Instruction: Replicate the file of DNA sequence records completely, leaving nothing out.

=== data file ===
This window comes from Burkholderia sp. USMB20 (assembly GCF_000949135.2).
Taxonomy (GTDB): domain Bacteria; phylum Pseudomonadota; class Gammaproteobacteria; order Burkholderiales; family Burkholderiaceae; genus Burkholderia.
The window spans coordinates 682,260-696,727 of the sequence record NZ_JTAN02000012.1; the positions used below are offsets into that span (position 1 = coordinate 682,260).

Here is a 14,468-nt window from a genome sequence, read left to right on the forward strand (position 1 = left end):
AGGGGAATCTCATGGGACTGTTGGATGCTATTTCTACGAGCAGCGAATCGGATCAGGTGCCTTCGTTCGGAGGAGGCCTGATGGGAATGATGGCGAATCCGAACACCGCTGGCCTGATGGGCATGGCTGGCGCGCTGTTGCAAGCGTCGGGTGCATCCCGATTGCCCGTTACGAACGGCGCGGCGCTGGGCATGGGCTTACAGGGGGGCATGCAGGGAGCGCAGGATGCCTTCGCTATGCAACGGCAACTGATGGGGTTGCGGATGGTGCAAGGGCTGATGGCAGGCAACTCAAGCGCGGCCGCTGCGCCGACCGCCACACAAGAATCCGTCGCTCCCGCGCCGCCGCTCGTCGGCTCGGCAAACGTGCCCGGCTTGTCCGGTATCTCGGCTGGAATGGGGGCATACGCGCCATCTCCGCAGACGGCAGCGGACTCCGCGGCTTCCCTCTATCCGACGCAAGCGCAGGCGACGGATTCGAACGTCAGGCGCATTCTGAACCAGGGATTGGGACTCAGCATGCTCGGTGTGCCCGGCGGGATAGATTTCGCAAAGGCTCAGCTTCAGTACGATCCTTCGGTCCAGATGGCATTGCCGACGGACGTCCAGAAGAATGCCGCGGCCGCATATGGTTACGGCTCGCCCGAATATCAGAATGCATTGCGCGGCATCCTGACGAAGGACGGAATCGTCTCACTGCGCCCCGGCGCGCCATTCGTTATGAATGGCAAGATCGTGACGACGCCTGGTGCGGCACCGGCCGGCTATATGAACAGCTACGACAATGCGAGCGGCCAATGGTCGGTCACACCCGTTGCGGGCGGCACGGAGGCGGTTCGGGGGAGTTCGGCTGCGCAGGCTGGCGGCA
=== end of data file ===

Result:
This window comes from Burkholderia sp. USMB20 (assembly GCF_000949135.2).
Taxonomy (GTDB): domain Bacteria; phylum Pseudomonadota; class Gammaproteobacteria; order Burkholderiales; family Burkholderiaceae; genus Burkholderia.
The window spans coordinates 682,260-696,727 of the sequence record NZ_JTAN02000012.1; the positions used below are offsets into that span (position 1 = coordinate 682,260).

Here is a 14,468-nt window from a genome sequence, read left to right on the forward strand (position 1 = left end):
AGGGGAATCTCATGGGACTGTTGGATGCTATTTCTACGAGCAGCGAATCGGATCAGGTGCCTTCGTTCGGAGGAGGCCTGATGGGAATGATGGCGAATCCGAACACCGCTGGCCTGATGGGCATGGCTGGCGCGCTGTTGCAAGCGTCGGGTGCATCCCGATTGCCCGTTACGAACGGCGCGGCGCTGGGCATGGGCTTACAGGGGGGCATGCAGGGAGCGCAGGATGCCTTCGCTATGCAACGGCAACTGATGGGGTTGCGGATGGTGCAAGGGCTGATGGCAGGCAACTCAAGCGCGGCCGCTGCGCCGACCGCCACACAAGAATCCGTCGCTCCCGCGCCGCCGCTCGTCGGCTCGGCAAACGTGCCCGGCTTGTCCGGTATCTCGGCTGGAATGGGGGCATACGCGCCATCTCCGCAGACGGCAGCGGACTCCGCGGCTTCCCTCTATCCGACGCAAGCGCAGGCGACGGATTCGAACGTCAGGCGCATTCTGAACCAGGGATTGGGACTCAGCATGCTCGGTGTGCCCGGCGGGATAGATTTCGCAAAGGCTCAGCTTCAGTACGATCCTTCGGTCCAGATGGCATTGCCGACGGACGTCCAGAAGAATGCCGCGGCCGCATATGGTTACGGCTCGCCCGAATATCAGAATGCATTGCGCGGCATCCTGACGAAGGACGGAATCGTCTCACTGCGCCCCGGCGCGCCATTCGTTATGAATGGCAAGATCGTGACGACGCCTGGTGCGGCACCGGCCGGCTATATGAACAGCTACGACAATGCGAGCGGCCAATGGTCGGTCACACCCGTTGCGGGCGGCACGGAGGCGGTTCGGGGGAGTTCGGCTGCGCAGGCTGGCGGCA